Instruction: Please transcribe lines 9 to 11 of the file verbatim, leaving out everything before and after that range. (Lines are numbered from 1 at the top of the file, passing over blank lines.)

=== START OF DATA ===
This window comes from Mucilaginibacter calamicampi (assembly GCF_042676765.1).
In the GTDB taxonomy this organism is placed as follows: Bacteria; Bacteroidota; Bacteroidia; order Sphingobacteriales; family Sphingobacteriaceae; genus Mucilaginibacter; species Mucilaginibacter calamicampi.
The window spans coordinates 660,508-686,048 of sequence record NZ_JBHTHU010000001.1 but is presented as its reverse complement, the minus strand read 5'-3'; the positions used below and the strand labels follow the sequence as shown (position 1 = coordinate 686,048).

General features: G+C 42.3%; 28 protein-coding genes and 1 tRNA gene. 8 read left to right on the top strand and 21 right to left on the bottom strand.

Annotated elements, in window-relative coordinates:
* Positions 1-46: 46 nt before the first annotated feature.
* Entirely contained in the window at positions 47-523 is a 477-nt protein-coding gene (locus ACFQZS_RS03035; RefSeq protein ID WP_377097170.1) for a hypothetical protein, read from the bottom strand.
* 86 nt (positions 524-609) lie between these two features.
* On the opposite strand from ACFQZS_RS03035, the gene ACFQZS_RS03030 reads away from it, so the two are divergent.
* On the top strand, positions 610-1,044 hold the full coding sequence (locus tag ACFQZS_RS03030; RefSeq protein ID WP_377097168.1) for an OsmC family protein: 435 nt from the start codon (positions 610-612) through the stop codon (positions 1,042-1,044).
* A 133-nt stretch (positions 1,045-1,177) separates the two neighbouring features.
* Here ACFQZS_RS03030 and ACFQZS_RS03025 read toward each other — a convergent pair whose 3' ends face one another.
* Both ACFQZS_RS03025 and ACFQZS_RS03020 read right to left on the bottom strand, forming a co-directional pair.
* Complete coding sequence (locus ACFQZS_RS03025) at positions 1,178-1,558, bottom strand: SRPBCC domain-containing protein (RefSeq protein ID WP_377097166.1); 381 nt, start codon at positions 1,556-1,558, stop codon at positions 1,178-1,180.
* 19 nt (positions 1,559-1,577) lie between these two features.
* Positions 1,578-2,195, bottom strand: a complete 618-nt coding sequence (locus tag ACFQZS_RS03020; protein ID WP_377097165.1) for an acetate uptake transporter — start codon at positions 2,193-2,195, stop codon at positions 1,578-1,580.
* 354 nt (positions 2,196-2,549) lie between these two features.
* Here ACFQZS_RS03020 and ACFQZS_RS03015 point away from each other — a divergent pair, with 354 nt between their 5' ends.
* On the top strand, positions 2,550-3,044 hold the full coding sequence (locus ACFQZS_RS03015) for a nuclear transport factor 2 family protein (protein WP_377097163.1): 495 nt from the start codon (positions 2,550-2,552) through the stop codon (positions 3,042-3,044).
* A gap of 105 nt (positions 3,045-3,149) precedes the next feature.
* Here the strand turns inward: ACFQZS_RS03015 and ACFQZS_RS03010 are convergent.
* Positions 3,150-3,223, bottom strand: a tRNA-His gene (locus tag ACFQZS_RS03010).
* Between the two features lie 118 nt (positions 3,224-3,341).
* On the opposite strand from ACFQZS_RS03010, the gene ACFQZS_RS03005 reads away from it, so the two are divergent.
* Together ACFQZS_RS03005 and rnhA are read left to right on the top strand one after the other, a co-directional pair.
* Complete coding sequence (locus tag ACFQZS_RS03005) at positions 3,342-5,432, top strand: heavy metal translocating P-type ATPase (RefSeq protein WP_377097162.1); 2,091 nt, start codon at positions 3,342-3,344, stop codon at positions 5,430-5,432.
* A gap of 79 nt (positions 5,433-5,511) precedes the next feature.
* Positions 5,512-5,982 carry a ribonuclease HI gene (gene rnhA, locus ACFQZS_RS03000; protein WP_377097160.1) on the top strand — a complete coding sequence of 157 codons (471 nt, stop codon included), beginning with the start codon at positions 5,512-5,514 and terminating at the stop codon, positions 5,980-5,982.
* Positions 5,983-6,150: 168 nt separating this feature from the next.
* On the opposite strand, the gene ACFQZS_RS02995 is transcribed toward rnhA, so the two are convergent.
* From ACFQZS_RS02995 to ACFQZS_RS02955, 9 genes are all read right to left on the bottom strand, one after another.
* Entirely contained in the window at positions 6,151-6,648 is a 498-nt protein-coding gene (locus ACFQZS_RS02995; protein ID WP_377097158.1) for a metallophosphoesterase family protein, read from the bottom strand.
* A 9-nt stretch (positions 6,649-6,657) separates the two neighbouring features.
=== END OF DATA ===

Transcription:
* On the opposite strand from ACFQZS_RS03035, the gene ACFQZS_RS03030 reads away from it, so the two are divergent.
* On the top strand, positions 610-1,044 hold the full coding sequence (locus tag ACFQZS_RS03030; RefSeq protein ID WP_377097168.1) for an OsmC family protein: 435 nt from the start codon (positions 610-612) through the stop codon (positions 1,042-1,044).
* A 133-nt stretch (positions 1,045-1,177) separates the two neighbouring features.